Study: School choice increases college success for low income students

By Rob Roper

A recent examination of the Florida Tax Credit Scholarship program by Dr. Matt Chingos of the Urban Institute concluded that giving low income students access to vouchers that allow them to attend private schools increases the likelihood that they will attend a public college* and graduate.

*(Note: the study only examined enrollment at public colleges in Florida, and did not look at enrollment at out-of-state, private nonprofit, and for-profit colleges.)

Rob Roper is the president of the Ethan Allen Institute.

The Florida program allows an income tax credit to corporations that contribute money to nonprofit Scholarship-Funding Organizations (SFOs), which in turn award scholarships to students from low-income families, those eligible for free or reduced lunch or from households making less than 185 percent of the federal poverty level.

The study concludes: “Participation in the FTC program increases college enrollment rates by 6 percentage points, or about 15 percent. Almost all of this effect occurs in community colleges.”

However, examination of a sub-group within the overall study notes, “…but for students who entered FTC in elementary or middle school, there is a positive impact on four-year college enrollment of 0.9 percentage points (15 percent) after three years of participation and 1.5 percentage points (25 percent) after four or more years.” In other words the longer these low-income students had access to private school options, the more profound and positive the impact was on their college participation.

Vermont’s state college system should take notice. We have a tuitioning system in much of Vermont that allows every student, most importantly low income students, to attend independent schools. The State Board of Education and some legislators are hell-bent on curtailing or eliminating the scope of the program, its effectiveness, or both. This could, if the Urban Institute study is correct, negatively impact future enrolment in state colleges, which are already facing enrolment challenges.

Taxpayers should also take note. The Florida Legislature’s Office of Program Policy Analysis and Government Accountability estimated that the program saved Florida taxpayers $36.2 million in 2008–09, or about $1,700 per scholarship.

Rather than scheming to eliminate Vermont’s tuitioning system, the Legislature ought to be working to expand it to all Vermont children. Perhaps folks within the state college system will see the benefit of pushing this policy direction in the future.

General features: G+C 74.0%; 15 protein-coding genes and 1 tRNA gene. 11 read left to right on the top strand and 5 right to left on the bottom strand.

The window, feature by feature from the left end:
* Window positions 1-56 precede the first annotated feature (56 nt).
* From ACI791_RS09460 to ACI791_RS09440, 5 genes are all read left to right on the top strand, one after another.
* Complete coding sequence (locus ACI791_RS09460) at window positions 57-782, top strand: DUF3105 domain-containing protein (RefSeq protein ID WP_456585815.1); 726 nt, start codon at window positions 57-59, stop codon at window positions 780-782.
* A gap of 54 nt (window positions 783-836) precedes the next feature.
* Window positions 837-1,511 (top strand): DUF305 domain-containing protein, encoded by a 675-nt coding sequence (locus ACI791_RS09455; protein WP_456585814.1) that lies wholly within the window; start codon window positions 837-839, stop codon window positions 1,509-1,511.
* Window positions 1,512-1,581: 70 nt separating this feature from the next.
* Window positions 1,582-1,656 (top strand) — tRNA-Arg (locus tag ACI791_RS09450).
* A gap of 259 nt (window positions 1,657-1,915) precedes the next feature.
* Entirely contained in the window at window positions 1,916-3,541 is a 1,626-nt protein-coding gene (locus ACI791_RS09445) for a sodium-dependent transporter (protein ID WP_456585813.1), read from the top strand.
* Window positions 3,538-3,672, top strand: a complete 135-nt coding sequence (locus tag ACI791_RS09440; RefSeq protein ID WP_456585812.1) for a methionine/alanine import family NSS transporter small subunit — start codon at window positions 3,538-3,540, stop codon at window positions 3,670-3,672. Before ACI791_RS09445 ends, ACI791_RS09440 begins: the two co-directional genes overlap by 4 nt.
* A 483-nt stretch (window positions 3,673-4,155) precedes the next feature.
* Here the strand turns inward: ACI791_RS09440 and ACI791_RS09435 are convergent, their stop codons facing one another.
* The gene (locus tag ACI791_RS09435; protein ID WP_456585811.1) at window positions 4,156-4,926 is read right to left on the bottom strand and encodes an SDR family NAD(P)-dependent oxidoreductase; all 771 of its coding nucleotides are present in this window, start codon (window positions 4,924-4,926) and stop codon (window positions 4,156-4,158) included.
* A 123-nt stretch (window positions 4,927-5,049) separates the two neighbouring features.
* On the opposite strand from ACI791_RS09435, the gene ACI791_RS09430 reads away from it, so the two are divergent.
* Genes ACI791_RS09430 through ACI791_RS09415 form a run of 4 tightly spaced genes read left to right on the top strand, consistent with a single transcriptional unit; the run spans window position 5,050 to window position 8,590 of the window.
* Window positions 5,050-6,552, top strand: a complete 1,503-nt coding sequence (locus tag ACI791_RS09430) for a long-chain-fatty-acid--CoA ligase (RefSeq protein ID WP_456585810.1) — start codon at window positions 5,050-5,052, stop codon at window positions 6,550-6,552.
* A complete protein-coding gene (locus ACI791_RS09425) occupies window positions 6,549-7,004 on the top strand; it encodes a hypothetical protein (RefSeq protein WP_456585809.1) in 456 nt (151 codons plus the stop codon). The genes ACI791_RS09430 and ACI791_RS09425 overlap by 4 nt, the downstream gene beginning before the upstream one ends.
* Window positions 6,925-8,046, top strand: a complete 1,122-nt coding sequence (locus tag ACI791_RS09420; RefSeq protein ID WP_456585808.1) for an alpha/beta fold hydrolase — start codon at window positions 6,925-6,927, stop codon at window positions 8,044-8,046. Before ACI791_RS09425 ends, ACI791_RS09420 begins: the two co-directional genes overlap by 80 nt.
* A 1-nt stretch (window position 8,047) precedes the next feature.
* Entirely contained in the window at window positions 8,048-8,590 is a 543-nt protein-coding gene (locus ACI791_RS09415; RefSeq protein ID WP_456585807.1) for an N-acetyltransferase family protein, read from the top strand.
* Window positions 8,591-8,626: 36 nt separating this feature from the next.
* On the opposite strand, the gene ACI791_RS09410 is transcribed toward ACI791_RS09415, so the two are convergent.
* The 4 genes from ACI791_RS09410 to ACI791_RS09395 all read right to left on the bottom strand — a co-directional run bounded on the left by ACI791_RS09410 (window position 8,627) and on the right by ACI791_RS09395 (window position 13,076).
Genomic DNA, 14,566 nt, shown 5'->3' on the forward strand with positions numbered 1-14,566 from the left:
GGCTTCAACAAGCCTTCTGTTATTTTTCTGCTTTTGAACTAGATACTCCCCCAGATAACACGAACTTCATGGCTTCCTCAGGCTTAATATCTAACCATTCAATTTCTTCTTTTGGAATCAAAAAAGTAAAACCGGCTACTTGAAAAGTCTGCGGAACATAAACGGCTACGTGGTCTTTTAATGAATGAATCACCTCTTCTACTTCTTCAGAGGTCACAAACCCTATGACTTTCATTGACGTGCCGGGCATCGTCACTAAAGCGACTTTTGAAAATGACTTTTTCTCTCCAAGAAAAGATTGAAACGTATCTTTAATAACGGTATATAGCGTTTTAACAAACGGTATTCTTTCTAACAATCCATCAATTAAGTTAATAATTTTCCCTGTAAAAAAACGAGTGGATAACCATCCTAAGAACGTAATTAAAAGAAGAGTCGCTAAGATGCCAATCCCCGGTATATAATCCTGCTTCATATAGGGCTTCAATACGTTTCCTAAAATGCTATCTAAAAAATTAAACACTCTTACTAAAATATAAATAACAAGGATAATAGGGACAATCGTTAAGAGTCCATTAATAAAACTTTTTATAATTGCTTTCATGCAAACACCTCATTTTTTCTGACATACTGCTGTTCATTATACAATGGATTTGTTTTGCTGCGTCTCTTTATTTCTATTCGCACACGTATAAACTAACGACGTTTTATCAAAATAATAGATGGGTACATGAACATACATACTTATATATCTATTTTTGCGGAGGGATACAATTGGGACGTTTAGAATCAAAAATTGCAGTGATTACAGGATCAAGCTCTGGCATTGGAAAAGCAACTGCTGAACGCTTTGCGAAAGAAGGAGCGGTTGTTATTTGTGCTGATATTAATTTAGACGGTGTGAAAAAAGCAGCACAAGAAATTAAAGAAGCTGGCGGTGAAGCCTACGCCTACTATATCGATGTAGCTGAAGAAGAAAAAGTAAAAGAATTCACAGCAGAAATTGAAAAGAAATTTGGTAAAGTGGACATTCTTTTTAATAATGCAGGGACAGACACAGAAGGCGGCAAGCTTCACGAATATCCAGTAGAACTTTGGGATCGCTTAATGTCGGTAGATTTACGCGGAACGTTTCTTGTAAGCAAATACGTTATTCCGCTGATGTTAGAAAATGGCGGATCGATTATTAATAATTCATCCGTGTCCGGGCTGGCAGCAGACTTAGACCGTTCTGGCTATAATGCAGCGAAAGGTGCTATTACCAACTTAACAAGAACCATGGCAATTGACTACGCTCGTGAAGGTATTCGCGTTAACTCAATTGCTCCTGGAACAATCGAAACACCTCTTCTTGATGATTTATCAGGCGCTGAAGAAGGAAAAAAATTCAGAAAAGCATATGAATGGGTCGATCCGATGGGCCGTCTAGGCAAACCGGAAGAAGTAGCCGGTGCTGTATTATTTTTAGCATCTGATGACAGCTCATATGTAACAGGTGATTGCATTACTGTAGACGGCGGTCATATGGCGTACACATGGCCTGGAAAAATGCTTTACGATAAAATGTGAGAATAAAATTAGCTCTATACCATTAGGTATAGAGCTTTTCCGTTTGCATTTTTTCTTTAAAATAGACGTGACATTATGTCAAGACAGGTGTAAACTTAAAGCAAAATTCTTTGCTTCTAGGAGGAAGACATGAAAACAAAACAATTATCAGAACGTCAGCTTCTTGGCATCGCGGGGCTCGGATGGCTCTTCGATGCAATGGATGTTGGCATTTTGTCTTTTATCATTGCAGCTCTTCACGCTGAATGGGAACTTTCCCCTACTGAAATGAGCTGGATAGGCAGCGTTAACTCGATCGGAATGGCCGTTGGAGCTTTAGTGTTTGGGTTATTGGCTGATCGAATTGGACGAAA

Rob Roper is president of the Ethan Allen Institute. Reprinted with permission from the Ethan Allen Institute Blog.

Image courtesy of Wikimedia Commons/CCV

4 thoughts on “Study: School choice increases college success for low income students

  1. Re: “We have a tuitioning system in much of Vermont that allows every student, most importantly low income students, to attend independent schools.”

    Actually, Rob, Vermont’s School Choice Tuitioning program only allows secondary school students (grades 7 thru 12) to attend independent schools while their districts concurrently maintain a public high school, and only then when the high school board approves each individual request.
    16 V.S.A. § 822 School district to maintain public high schools or pay tuition

    For Elementary schools (grades PK thru 6), the only circumstance under which students may attend an independent school with a voucher occurs when the school district does not maintain a public elementary school in its district.
    16 V.S.A. § 821 School district to maintain public elementary schools or pay tuition

    In fact, in some Vermont districts, like North Bennington, the electorate chose to close its elementary school and re-open it as an independent school in order to keep its local school’s operation under local control.

    “According to Mill Moore, the executive director of the Vermont Independent Schools Association, a number of other towns, including Killington and Burke, have been considering making the same move from public to independent.”

    Of course, it should also be noted that the Burlington School District, with special permission by the State Board of Education and the Vermont legislature, provides for two School Choice ‘Magnet’ elementary schools, The Sustainability Academy and the Integrated Arts Academy, revitalized from the H.O. Wheeler and Lawrence Barnes and Old North End’s two elementary schools, that were facing declining enrollments and low test scores.

    These School Choice Magnet schools now have waiting lists and they serve a much larger proportion of low income and minority students than other Burlington schools.

    And never mind the fact that Vermont’s Agency of Education and the State Board of Education don’t consider the Florida success stories in their deliberations. We never hear about the School Choice successes right here in Vermont either. I wonder why?

    Thank you for bringing these new School Choice successes to our attention. One day, Vermont voters will figure out that School Choice should be available to everyone.

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